Julia Thurnau - Norway: The Berlinale, where the majority of films are made by white, comfortably-off men – exactly the people who are currently in the corridors of power. Privileged white men reflect with sensitivity on the universe (From the Balcony), imagine how women rise up against the patriarchal establishment (Tiger Girl) or consider how absent fathers can make it up to their children Bright Nights (Helle Nächte). A minority of the films are made by “the others”, that is to say women, gays and all those who do not have easy access to big budgets or question the predominant structures. They have their own prize, the Teddy Award.
Dorota Chrobak – Poland: An artist can turn anything into a work of art. Literally anything. So what happens when an artist begins to live under one roof with another artist? Does what he/she thinks and feels still belong to him/her, or can it be appropriated by the other person? A Heart of Love – Director's Cut, the second film by Łukasz Ronduda, is a brilliant and entertaining portrayal of the traps that occur in a relationship between two self-centred artists. "You stole my dream!", Zuzanna shouts at Wojtek at one point. At first, this sounds like a joke. In fact, it's a cry of despair from someone who is gradually losing her identity and individuality. The worst nightmare that can happen to someone? You look into the mirror and see a stranger's face.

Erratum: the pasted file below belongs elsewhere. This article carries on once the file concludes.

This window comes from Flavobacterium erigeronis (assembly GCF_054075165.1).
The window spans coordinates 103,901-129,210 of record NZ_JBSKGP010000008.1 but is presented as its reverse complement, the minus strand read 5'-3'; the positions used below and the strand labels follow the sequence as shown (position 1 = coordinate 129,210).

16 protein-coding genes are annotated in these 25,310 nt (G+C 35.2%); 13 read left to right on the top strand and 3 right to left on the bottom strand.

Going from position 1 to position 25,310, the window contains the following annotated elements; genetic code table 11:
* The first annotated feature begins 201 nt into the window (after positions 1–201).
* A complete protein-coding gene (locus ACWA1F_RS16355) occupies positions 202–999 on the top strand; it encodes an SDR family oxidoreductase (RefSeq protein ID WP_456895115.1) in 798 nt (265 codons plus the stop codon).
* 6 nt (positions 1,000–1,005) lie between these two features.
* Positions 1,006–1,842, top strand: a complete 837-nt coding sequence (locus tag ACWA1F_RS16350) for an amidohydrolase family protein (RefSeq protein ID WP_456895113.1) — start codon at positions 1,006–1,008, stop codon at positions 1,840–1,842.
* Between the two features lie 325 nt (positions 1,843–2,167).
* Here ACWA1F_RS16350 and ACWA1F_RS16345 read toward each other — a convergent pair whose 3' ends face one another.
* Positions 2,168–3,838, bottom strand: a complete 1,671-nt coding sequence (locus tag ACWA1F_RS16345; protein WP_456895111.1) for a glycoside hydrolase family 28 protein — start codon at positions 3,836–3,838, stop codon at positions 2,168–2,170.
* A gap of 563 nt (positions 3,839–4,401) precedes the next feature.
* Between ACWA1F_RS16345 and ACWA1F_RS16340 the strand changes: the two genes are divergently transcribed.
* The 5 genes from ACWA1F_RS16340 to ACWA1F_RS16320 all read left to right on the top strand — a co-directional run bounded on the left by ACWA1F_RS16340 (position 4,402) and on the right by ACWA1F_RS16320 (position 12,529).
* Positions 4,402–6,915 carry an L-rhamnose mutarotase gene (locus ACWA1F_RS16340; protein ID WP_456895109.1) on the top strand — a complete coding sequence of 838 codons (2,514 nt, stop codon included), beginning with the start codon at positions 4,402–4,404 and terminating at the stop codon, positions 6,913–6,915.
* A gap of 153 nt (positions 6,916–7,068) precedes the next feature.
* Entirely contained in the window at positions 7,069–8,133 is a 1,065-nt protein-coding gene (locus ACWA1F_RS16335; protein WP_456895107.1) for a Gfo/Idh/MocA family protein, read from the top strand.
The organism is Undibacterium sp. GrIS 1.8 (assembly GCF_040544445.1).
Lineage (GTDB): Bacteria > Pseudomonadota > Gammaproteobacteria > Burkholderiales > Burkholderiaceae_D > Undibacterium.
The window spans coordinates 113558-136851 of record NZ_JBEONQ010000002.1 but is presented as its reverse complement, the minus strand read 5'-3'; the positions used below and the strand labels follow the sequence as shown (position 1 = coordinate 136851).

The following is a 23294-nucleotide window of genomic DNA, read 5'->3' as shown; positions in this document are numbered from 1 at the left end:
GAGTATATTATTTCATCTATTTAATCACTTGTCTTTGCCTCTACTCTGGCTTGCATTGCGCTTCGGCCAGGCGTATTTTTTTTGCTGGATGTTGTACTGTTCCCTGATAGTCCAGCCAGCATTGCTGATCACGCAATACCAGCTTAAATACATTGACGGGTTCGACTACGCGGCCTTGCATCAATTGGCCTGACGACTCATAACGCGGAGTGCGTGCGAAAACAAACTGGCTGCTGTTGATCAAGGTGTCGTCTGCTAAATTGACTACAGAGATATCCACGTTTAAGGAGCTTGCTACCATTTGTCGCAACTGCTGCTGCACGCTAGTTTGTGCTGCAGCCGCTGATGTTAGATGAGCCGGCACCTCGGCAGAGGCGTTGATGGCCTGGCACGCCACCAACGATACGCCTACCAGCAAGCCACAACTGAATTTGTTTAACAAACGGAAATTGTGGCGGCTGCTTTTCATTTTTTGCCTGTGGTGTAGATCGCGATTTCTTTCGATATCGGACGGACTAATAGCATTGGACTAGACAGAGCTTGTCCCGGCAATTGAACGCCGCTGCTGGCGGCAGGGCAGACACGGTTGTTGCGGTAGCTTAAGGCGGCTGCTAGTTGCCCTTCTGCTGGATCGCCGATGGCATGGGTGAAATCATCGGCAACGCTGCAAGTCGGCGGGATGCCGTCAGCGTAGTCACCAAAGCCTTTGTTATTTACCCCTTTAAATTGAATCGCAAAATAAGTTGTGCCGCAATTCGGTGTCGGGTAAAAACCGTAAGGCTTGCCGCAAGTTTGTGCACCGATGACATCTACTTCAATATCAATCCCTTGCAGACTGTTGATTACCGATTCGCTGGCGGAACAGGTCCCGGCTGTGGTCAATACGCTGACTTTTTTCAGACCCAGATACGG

Pablo López Barbero – Spain: The film Una Mujer Fantástica (A Fantastic Woman) is the struggle of someone who is labelled as different in a prejudiced, conservative and hostile society. Its protagonist is a transsexual woman who has to stand up to being humiliated by the family of her recently deceased boyfriend. Despite these attacks, she ends up becoming a brave, independent person who is stronger than ever, more sure of herself and more capable of finding her place in the world. But was all that suffering really necessary? Unfortunately, it was.